A few times a week someone asks me about something related to computers or technology. I like answering the questions for several reasons, and I give advice for free for one very good reason.
First: I like answering because it’s an exercise for the brain. It makes me take all my knowledge and apply it to a specific instance with its own parameters and limitations. Second, if I do not know the answer off the top of my head, I am forced to find out by doing a quick search or two and reading what has been written by experts and people much more familiar with the matter. Thus, it expands my knowledge base.
The single “very good reason” for giving the advice free is simple: Having no vested interest in either selling them a product nor my services, I can give advice free of bias. I do admit my bias toward products I think work well, but I would imagine that would be a desirable bias. If I gravitate toward ease of use or advanced features I can adjust for the sophistication of the person asking. If a product has both ease of use chops and advanced features either buried or easily accessed, it makes my job easier. However, one of my first questions is: What is your budget? That let’s me know whether to recommend an open source application/hardware platform or a competent commercial application.
Either way, If the person is very technologically naïve can let them know if they’re on the right track, and steer them toward resources so that if and when they spend money or allocate resources, they can feel more confident doing so.
BTW Sis: the answer currently is a WD Live box… but that is subject to revision next product release cycle.
Perspective is the ability to step back from one’s self. And evaluate what you have from an outsider’s point of view and really see where you are. Quite literally one of the dictionary definitions of the word perspective is: “true understanding of the relative importance of things.” It’s the fact that realizing that everything is relative, that helps one see where one is truly at.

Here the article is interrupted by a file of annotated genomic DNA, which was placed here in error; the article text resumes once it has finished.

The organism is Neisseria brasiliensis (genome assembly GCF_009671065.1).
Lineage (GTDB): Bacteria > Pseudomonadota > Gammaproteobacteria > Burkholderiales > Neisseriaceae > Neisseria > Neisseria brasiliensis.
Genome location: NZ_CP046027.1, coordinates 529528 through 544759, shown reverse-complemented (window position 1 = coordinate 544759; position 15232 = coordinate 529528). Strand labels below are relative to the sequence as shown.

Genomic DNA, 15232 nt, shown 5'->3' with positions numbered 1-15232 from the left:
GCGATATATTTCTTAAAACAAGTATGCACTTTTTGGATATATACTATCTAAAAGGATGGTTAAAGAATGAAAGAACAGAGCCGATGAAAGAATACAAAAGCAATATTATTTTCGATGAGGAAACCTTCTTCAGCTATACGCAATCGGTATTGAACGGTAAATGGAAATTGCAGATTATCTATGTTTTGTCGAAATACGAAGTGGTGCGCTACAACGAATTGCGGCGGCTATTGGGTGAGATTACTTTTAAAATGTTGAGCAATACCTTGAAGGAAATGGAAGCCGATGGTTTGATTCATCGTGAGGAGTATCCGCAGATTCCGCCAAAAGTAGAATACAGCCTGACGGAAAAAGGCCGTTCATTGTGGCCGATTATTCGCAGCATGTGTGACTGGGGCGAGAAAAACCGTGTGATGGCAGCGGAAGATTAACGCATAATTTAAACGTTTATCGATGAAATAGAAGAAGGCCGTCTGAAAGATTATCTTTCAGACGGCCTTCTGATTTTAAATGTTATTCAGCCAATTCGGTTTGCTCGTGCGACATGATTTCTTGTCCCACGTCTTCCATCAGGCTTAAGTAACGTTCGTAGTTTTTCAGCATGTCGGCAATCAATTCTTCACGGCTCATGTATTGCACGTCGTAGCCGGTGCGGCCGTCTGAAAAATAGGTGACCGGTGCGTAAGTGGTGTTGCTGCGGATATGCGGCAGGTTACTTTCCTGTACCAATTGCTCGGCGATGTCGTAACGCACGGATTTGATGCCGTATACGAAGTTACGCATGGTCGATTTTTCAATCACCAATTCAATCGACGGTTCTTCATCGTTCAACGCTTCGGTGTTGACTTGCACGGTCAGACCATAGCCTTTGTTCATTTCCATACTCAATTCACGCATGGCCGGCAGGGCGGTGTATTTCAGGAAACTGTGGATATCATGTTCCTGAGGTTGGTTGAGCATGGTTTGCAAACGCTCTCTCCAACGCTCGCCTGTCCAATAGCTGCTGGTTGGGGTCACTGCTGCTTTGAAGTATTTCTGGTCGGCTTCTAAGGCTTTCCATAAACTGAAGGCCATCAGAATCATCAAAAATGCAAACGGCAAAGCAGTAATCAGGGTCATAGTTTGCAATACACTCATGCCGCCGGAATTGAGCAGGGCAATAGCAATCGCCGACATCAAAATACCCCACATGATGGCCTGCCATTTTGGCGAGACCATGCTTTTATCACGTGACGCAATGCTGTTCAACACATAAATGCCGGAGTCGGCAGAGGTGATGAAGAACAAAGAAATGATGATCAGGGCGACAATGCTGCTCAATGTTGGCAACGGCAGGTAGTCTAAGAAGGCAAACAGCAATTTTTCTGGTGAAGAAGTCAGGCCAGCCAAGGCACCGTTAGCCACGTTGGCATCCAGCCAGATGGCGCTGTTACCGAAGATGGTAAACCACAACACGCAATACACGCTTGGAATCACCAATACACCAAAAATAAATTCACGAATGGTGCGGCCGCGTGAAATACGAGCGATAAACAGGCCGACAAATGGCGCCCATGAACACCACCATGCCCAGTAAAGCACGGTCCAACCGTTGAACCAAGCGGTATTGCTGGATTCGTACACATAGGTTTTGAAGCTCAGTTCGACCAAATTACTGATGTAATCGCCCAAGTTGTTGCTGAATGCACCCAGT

If I ask someone where they are and they are standing next to me, they might say, “I am here.” But that informs no one without context — but context is what a lot of people forget to include when they’re looking at their situation. It’s really easy to interpret a person’s physical presence from the word “here” because we naturally synthesize the information at our disposal: what we see, hear, feel, etc. in short: their entire environment.
But what a lot of people fail to do is to take synthesize all the things that affect them and take everything into account when the look at what they consider a bad situation. What’s even worse is when some people think they have all the information, and make decisions without thinking of what they might be missing, or things that they are taking for granted and not including in their decision making.
I find it useful to step outside myself, which means setting my personal feelings aside for a minute and looking at myself from what someone else might see. Just that act of looking at your actions or situation from what it must look like to someone that doesn’t understand everything you know helps tremendously. It clarifies and crystalizes things you might not even realize about your situation and even yourself.
So, the next time you find yourself in a crappy situation with someone, take a step back and look at it from a different perspective, and see if your situation is as bad as it seems. Often people I see complaining about what is essentially a problem that person created himself/herself, either out of thin air or by doing things to rub people the wrong way.